Credit: Stuart C. Wilson/Getty

Although the crash that ended the lives of Paul Walker and his friend, Roger Rodas, in 2013 has been ruled a result of speed, Roger’s wife, Kristine Rodas, has come to a different conclusion. Kristine has filed a lawsuit against Porsche, claiming that a failure in the car’s suspension system is to blame for the accident.

Roger and Paul were tragically killed in November 2013 at a charity event when the car they were test driving burst into flames. However, according to People, Kristine’s lawsuit states that the Porsche Carrera GT was only traveling 55 mph and might not have killed the old friends if it had basic safety features in place.

The lawsuit claims negligence, wrongful death, and product liability, and Kristine says that had the car been outfitted with the kind of fuel cell it should have had, the explosion might never have happened.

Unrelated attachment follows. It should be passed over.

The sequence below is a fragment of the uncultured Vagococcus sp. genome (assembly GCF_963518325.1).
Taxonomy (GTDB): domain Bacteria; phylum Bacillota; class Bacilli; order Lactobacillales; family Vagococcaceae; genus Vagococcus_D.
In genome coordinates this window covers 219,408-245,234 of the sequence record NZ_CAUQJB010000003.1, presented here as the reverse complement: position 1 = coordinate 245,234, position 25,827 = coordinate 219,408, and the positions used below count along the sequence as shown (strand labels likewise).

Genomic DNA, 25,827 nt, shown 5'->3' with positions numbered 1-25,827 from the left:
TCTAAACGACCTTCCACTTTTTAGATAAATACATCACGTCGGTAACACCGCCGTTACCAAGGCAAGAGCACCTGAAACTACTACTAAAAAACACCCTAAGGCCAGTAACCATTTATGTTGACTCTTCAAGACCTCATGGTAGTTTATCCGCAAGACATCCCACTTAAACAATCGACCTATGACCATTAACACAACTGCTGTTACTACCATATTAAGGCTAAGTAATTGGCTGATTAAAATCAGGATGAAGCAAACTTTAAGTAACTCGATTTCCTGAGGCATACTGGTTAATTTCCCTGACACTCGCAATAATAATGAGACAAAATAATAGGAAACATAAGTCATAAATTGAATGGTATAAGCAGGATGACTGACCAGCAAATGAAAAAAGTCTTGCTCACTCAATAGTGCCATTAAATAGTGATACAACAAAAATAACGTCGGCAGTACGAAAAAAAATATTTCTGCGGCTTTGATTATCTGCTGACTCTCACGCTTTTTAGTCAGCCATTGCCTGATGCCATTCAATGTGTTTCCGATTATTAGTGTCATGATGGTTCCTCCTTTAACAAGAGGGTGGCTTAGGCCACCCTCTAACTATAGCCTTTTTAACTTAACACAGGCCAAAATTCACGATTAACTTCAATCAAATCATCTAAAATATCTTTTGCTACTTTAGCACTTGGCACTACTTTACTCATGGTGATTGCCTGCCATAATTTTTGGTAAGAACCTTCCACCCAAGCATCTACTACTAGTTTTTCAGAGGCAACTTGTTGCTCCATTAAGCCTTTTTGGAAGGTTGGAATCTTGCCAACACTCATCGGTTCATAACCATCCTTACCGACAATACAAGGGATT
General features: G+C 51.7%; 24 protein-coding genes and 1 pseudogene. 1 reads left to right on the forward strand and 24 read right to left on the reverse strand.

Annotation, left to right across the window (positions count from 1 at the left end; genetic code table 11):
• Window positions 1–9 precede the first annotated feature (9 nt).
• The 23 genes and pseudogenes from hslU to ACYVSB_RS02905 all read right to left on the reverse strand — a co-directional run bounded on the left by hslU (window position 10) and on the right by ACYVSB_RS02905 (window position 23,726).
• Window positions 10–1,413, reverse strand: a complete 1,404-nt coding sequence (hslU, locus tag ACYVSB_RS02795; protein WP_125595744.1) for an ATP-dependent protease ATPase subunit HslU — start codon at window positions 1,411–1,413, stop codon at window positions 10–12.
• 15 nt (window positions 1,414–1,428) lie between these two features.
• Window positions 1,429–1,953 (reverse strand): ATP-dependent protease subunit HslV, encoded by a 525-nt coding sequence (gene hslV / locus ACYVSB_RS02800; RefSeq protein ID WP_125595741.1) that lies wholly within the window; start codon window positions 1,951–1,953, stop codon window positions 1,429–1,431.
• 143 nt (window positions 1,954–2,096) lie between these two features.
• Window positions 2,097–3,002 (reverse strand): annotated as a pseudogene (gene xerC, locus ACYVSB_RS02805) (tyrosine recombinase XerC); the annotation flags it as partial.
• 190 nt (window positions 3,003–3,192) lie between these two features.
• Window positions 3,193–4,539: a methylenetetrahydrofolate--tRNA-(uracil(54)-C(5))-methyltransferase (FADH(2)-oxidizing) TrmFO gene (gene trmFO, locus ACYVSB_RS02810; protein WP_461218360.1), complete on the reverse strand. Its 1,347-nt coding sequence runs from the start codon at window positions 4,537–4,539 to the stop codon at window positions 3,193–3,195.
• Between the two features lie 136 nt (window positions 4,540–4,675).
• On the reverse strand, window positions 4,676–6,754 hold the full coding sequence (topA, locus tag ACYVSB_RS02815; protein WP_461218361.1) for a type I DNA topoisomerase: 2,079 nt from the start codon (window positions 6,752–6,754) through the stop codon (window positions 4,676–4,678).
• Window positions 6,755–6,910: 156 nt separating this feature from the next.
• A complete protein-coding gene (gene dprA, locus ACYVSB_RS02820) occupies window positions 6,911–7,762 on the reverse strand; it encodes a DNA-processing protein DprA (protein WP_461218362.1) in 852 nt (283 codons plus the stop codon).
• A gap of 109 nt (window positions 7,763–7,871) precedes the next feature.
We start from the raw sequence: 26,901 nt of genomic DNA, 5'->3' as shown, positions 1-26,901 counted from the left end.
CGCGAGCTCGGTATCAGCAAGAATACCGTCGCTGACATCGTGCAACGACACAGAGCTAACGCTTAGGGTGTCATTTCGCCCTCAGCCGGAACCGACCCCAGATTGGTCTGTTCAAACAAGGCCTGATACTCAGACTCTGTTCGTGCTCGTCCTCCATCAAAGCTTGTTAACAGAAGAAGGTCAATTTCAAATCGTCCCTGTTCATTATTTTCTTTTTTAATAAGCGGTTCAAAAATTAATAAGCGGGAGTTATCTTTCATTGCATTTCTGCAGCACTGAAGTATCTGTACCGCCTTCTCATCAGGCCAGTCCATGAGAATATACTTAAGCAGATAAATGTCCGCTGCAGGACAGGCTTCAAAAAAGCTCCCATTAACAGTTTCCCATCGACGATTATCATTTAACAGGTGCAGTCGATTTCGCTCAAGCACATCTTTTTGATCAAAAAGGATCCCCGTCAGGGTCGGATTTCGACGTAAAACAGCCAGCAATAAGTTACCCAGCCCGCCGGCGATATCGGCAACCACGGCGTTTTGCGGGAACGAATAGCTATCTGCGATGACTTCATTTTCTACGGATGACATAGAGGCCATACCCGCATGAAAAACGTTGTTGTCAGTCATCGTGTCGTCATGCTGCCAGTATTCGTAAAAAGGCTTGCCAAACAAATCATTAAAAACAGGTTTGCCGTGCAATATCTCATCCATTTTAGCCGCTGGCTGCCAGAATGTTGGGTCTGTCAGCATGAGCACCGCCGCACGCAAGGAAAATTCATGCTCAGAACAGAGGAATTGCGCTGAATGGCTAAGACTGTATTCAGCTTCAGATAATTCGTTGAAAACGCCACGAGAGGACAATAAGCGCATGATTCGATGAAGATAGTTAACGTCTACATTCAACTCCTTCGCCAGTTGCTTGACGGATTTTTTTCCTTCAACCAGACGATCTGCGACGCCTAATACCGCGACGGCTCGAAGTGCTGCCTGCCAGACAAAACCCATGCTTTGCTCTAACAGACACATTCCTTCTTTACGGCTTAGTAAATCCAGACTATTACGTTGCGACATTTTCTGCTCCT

“A properly functioning crash cage would have prevented the death of Roger Rodas and Paul Walker,” the lawsuit says. “The fire would have been prevented had the vehicle been fitted with a proper racing fuel cell.”

In March, an investigation into the crash reports that the car was traveling between 80-93 mph in a 45 mph speed zone at the time of the crash, ruling that the official cause was “unsafe speed for the roadway conditions.” Kristine’s lawsuit obviously contradicts that report.

So how fast was the car actually going, and are Porsche’s faulty mechanics to blame? Stay tuned.

Source: People